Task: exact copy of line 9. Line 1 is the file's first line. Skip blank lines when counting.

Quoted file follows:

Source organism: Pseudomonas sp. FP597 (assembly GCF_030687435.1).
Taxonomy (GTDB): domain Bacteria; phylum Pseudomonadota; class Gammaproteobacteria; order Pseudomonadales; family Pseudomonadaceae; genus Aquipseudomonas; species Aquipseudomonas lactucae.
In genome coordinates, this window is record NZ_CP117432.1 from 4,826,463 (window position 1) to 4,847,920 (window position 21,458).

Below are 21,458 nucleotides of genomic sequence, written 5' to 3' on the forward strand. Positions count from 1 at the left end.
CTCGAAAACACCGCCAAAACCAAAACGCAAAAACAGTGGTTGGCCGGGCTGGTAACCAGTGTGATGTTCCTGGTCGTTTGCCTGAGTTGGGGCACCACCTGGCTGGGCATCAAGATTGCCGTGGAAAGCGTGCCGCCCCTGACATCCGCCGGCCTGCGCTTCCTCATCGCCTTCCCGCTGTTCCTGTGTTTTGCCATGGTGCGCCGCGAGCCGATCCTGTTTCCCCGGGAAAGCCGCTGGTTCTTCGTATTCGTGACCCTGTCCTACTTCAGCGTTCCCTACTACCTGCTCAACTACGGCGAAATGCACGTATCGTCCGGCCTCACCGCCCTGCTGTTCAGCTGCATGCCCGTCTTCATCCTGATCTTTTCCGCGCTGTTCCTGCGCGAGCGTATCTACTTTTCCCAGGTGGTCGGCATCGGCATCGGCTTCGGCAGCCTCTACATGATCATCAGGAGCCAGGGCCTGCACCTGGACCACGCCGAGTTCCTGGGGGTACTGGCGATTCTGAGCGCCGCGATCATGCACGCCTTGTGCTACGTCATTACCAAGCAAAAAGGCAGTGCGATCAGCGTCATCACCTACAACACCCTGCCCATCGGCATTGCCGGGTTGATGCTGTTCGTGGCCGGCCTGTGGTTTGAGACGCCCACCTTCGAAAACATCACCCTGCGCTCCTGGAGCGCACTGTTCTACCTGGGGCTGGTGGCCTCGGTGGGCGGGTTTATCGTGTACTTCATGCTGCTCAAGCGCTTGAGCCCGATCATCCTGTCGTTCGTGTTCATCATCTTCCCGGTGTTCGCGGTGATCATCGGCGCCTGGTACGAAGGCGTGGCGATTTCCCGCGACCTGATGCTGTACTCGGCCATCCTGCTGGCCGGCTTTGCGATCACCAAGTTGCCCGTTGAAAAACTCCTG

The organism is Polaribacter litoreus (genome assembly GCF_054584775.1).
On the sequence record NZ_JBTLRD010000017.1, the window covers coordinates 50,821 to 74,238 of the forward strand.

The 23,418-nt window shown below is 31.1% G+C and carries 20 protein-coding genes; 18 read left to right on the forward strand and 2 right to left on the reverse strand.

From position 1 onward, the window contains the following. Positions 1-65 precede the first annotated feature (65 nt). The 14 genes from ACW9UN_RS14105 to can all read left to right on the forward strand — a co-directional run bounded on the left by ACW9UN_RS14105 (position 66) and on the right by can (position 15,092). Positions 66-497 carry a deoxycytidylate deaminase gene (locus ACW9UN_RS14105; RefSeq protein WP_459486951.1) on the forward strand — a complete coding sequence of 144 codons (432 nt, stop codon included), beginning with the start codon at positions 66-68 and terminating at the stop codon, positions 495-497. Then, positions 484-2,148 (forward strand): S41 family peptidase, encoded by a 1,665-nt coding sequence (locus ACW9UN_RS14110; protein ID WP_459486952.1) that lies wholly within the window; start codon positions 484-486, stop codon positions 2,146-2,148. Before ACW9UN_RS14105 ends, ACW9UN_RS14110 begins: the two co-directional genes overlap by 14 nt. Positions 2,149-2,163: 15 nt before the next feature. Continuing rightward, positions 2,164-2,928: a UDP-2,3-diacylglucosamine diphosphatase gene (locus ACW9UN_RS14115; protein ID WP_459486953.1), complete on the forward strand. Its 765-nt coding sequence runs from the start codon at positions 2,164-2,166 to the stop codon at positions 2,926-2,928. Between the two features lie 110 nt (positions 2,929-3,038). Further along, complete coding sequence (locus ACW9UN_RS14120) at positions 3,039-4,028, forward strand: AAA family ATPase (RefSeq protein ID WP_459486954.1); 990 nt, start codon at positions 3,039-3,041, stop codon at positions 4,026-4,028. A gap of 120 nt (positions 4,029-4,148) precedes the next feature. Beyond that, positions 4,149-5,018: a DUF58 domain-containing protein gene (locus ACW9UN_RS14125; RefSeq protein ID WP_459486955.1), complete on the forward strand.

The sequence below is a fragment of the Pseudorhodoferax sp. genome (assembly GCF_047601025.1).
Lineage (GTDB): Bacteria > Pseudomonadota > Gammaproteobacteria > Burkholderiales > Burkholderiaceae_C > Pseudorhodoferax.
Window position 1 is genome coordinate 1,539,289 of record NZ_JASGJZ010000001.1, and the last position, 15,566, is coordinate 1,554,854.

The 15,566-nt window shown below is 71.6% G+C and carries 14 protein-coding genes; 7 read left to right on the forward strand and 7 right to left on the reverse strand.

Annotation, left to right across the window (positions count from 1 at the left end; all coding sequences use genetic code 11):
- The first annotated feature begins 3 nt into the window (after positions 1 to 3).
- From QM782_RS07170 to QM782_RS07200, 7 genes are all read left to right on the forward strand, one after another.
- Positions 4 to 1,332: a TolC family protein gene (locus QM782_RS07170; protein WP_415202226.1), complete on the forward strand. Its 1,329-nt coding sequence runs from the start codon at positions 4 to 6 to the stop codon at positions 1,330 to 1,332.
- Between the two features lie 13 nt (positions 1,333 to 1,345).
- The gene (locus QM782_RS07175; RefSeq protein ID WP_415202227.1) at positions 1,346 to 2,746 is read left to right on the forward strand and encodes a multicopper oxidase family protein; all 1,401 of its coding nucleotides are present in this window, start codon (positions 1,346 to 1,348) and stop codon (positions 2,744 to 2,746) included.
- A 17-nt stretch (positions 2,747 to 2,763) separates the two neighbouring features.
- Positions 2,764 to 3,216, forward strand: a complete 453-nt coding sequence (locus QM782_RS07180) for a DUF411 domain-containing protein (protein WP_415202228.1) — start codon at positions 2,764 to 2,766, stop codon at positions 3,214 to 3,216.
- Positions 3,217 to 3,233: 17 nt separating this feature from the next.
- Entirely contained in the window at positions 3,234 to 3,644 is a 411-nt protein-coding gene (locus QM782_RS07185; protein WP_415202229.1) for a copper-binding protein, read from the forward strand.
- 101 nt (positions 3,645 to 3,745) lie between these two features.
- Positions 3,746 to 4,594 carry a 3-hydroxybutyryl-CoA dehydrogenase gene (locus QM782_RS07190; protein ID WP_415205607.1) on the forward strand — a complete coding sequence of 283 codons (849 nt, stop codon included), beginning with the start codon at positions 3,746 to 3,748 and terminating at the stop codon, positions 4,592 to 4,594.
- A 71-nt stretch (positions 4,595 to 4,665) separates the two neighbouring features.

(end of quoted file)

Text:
From position 1 onward, the window contains the following. Positions 1-65 precede the first annotated feature (65 nt). The 14 genes from ACW9UN_RS14105 to can all read left to right on the forward strand — a co-directional run bounded on the left by ACW9UN_RS14105 (position 66) and on the right by can (position 15,092). Positions 66-497 carry a deoxycytidylate deaminase gene (locus ACW9UN_RS14105; RefSeq protein WP_459486951.1) on the forward strand — a complete coding sequence of 144 codons (432 nt, stop codon included), beginning with the start codon at positions 66-68 and terminating at the stop codon, positions 495-497. Then, positions 484-2,148 (forward strand): S41 family peptidase, encoded by a 1,665-nt coding sequence (locus ACW9UN_RS14110; protein ID WP_459486952.1) that lies wholly within the window; start codon positions 484-486, stop codon positions 2,146-2,148. Before ACW9UN_RS14105 ends, ACW9UN_RS14110 begins: the two co-directional genes overlap by 14 nt. Positions 2,149-2,163: 15 nt before the next feature. Continuing rightward, positions 2,164-2,928: a UDP-2,3-diacylglucosamine diphosphatase gene (locus ACW9UN_RS14115; protein ID WP_459486953.1), complete on the forward strand. Its 765-nt coding sequence runs from the start codon at positions 2,164-2,166 to the stop codon at positions 2,926-2,928. Between the two features lie 110 nt (positions 2,929-3,038). Further along, complete coding sequence (locus ACW9UN_RS14120) at positions 3,039-4,028, forward strand: AAA family ATPase (RefSeq protein ID WP_459486954.1); 990 nt, start codon at positions 3,039-3,041, stop codon at positions 4,026-4,028. A gap of 120 nt (positions 4,029-4,148) precedes the next feature. Beyond that, positions 4,149-5,018: a DUF58 domain-containing protein gene (locus ACW9UN_RS14125; RefSeq protein ID WP_459486955.1), complete on the forward strand.